Because of this rose’s nature, it is not for the fainthearted gardener or for  the small garden. At least that is my opinion. This Gallica does seem to desire climbing into my Fringe tree, so I am lackadaisically tying it in place hoping that it will pursue that train of thought. The smallish, fragrant deeply petaled (“extremely double” is one description of it) flowers are a soft wine color which fades as the bloom ages, which old roses ought to do.

If you adore fragrance, true old rose form, vigorous growth for a specific space… you will like this heirloom. Oh yes, consider that you will lots of petals for conserves, rose beads, or other uses if you plants this variety.

The Bourbons

old fashioned roseThey were not fated to be a dynasty here, but if you can give these roses the situation and protection they need for survival, these are among the most sweet, lovely in form, and romantic of the heritage roses I grew. See, I have almost talked myself into breaking my own rule about planting only the hardiest of roses.
However, one Bourbon has done quite well for me. Zephirine Drouhin is called “the thornless rose” and is fragrant with long bloom time. With long canes, I train it up my lamp post during the growing season, but it must be treated something like a hybrid tea with pruning back for the winter.

This is truly a gorgeous rose, with a more modern look than some of the old roses, in color and form. The flowers are semi-double with a loose , carefree look to them, in a pretty bright pink. I think the foliage is fairly healthy, given the fact that I do not ever spray my rose bushes. Japanese beetles have become a problem, but they absolutely destroy other things in the garden and the roses seem to shrug them off with help from beetle bags in other parts of the garden.

If you have a plan to plant a rose on a fence, please consider the Zéphirine rose.

New Breed, Old Look

David Austin Roses

Of course, I was tempted. Who has not looked upon the heritage roses, drawn to their fragrance, their fullness, and found that a longer season of their qualities was lusted over? I confess. So when David Austin presented his beauties, I had to sample a few.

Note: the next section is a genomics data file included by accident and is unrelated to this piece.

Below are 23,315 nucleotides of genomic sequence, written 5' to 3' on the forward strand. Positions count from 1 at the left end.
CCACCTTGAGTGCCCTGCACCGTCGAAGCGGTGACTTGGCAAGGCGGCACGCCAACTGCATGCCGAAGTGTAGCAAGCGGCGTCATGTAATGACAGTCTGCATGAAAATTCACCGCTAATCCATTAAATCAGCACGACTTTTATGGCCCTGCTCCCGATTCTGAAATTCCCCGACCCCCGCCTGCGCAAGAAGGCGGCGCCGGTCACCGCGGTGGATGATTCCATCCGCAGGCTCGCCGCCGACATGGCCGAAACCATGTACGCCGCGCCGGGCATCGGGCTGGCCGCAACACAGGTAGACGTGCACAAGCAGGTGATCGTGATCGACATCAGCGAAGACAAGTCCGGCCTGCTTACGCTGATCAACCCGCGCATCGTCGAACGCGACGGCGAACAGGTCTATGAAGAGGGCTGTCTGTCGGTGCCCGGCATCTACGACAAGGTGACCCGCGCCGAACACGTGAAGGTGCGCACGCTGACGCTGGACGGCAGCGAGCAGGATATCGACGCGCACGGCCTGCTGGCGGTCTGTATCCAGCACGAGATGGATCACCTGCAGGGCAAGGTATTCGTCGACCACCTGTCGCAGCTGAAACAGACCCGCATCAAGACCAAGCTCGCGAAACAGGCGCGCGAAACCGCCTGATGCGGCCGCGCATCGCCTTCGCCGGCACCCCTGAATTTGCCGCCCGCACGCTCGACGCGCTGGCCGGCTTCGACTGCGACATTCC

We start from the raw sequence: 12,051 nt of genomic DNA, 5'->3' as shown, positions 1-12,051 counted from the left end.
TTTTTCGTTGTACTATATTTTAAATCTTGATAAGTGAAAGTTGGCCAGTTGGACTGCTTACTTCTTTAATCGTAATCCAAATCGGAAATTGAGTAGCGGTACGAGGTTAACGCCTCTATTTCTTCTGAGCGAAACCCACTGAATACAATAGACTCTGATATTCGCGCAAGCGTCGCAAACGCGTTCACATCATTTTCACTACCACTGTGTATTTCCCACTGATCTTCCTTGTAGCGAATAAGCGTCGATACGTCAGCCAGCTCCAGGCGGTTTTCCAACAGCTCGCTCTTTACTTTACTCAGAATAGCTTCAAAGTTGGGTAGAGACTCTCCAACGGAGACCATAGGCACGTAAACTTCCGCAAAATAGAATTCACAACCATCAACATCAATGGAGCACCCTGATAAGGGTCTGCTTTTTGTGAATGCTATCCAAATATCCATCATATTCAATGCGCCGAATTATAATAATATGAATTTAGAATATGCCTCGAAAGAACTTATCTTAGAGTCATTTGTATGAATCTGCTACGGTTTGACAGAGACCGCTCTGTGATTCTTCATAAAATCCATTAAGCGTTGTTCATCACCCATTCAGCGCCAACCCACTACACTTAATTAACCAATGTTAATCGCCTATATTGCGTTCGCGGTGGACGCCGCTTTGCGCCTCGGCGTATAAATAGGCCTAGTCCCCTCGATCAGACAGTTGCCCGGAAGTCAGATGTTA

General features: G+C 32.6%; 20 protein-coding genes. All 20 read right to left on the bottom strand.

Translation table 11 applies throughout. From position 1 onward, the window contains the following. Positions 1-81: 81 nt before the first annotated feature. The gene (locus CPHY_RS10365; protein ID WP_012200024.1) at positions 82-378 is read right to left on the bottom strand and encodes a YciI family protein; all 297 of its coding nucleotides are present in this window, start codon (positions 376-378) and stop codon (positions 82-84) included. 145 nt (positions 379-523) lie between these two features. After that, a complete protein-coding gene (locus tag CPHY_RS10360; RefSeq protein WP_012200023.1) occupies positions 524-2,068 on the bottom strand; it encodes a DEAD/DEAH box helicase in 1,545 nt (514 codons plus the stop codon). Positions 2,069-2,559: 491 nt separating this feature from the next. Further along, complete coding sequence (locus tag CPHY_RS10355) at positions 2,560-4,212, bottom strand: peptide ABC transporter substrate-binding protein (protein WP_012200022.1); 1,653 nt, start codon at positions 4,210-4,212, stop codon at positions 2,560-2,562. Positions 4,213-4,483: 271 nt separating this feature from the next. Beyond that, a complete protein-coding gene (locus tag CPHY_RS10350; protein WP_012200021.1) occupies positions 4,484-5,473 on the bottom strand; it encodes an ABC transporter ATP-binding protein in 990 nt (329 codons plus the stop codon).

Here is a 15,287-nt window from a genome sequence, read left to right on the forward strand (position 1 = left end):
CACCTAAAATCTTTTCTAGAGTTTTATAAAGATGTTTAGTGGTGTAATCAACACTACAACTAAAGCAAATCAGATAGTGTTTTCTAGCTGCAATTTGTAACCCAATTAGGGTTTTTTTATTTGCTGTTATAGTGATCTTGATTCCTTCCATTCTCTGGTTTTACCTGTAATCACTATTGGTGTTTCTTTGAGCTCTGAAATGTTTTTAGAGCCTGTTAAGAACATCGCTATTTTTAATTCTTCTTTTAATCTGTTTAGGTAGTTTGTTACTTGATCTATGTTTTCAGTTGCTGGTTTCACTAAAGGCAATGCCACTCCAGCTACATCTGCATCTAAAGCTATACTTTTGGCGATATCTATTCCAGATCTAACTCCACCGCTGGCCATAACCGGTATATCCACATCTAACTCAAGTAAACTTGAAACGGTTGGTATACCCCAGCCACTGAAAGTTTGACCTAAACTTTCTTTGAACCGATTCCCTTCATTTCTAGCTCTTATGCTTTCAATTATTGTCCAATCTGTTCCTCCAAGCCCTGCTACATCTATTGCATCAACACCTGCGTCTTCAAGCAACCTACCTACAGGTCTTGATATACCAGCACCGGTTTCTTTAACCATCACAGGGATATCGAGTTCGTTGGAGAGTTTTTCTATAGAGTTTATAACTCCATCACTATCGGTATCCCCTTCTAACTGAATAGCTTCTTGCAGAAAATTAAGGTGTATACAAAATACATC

David Austin started his endeavors in bringing back the charming qualities of the old roses in more colors and repeat blooming after reading George Bunyard’s 1936 book of Old Roses. His  ‘English Roses’ gained popularity and now have become the basis of one of the largest rose breeding programs in the world. Austin’s name is synonymous with English roses, which bear old rose characteristics.

Gallery of Heirloom Rose Beauty

Visiting the upper reaches of the Whetstone Park of Roses, there is a quiet rose garden made entirely of these heritage varieties. The height of bloom is late spring instead of early June, when most roses are blooming. A good way to learn of rose shrubs, I photographed some; enjoy the gallery.

Of those I chose to plant, one has continued to live in the garden, ‘the Mary Rose’. She is rather neglected which is not fair, because the bloom and the sheer staying power of this rose deserves feeding and coddling. I might even be tempted to try more of Austin’s offerings once more. This time, starting with “Abraham Darby”.

Pruning Old Roses
Madame Isaac Pereire in France

Some videos of Old roses growing in the Whetstone Park of Roses in Columbus, Ohio.
I made a video of my recent visit, but it was a bit early for the roses. The varieties seen were Harrison’s Yellow, Frau Dagmar Hartopp, and Blanc Double de Coubert…


Mrs. Anthony Waterer is a Rugosa selection from David Austin. The video shows the exceptional form of the shrub.

Salet is a moss rose whose reputation for lingering perfume is intriguing. It is said to leave fragrance on the hand that plucks it.

Garden writers have highly praised Madame Hardy, and it has made me want this one in my own garden. I am not sure how “hardy” she may actually be, though.

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Ilona Erwin, author

Meet the Author


I started working on this website beginning in 1998, when it was part of "Ilona's Reflecting Pool". Since then I've branched out into a number of online endeavors and work at writing lots of content for my sites. The work on "Ilona's Garden" remains my primary site and is dedicated to home gardener's success.